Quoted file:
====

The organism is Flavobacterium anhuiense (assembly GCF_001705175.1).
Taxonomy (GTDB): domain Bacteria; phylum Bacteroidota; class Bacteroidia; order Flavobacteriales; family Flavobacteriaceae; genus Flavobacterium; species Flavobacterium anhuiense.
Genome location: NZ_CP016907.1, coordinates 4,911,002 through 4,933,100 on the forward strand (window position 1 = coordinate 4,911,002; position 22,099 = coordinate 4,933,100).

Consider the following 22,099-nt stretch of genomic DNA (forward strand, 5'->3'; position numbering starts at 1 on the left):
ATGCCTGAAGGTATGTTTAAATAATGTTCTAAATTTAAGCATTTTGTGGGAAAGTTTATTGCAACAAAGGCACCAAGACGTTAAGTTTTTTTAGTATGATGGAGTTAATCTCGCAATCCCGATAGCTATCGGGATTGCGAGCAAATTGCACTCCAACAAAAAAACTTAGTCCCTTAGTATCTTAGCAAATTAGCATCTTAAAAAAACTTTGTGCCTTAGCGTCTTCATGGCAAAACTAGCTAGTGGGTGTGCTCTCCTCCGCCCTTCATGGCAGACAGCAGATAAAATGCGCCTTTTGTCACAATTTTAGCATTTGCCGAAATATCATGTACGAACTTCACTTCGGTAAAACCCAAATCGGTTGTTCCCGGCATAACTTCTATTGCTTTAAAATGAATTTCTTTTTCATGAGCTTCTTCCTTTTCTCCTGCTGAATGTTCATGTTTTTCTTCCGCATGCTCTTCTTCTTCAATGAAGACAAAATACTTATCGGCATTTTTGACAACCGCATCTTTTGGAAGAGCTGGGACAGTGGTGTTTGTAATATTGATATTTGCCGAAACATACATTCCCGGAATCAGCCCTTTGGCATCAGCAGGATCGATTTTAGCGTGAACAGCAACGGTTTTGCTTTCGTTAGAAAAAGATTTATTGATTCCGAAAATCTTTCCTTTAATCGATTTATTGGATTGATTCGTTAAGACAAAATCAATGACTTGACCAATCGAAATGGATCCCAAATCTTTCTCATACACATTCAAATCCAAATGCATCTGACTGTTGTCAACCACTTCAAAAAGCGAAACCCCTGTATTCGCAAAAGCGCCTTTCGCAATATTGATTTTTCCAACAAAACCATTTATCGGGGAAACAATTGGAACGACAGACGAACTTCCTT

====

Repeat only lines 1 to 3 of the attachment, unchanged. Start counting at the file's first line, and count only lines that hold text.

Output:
The organism is Flavobacterium anhuiense (assembly GCF_001705175.1).
Taxonomy (GTDB): domain Bacteria; phylum Bacteroidota; class Bacteroidia; order Flavobacteriales; family Flavobacteriaceae; genus Flavobacterium; species Flavobacterium anhuiense.
Genome location: NZ_CP016907.1, coordinates 4,911,002 through 4,933,100 on the forward strand (window position 1 = coordinate 4,911,002; position 22,099 = coordinate 4,933,100).